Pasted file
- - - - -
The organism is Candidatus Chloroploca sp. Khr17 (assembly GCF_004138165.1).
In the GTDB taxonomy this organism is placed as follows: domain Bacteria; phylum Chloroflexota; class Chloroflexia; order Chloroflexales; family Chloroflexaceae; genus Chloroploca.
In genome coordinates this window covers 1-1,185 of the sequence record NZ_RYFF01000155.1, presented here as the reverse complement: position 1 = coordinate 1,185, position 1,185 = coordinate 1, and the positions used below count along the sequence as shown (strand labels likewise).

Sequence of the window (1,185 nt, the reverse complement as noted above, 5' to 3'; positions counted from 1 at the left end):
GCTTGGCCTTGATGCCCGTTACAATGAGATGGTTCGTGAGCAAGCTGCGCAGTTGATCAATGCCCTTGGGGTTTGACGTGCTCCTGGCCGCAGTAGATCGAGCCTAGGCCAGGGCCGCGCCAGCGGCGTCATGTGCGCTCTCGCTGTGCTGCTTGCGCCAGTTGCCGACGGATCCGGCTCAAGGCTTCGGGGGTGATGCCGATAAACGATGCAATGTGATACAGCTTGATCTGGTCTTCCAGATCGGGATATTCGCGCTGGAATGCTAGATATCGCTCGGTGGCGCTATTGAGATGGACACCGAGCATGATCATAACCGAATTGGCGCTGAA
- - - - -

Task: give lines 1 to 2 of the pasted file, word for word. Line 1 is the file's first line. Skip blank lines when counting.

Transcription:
The organism is Candidatus Chloroploca sp. Khr17 (assembly GCF_004138165.1).
In the GTDB taxonomy this organism is placed as follows: domain Bacteria; phylum Chloroflexota; class Chloroflexia; order Chloroflexales; family Chloroflexaceae; genus Chloroploca.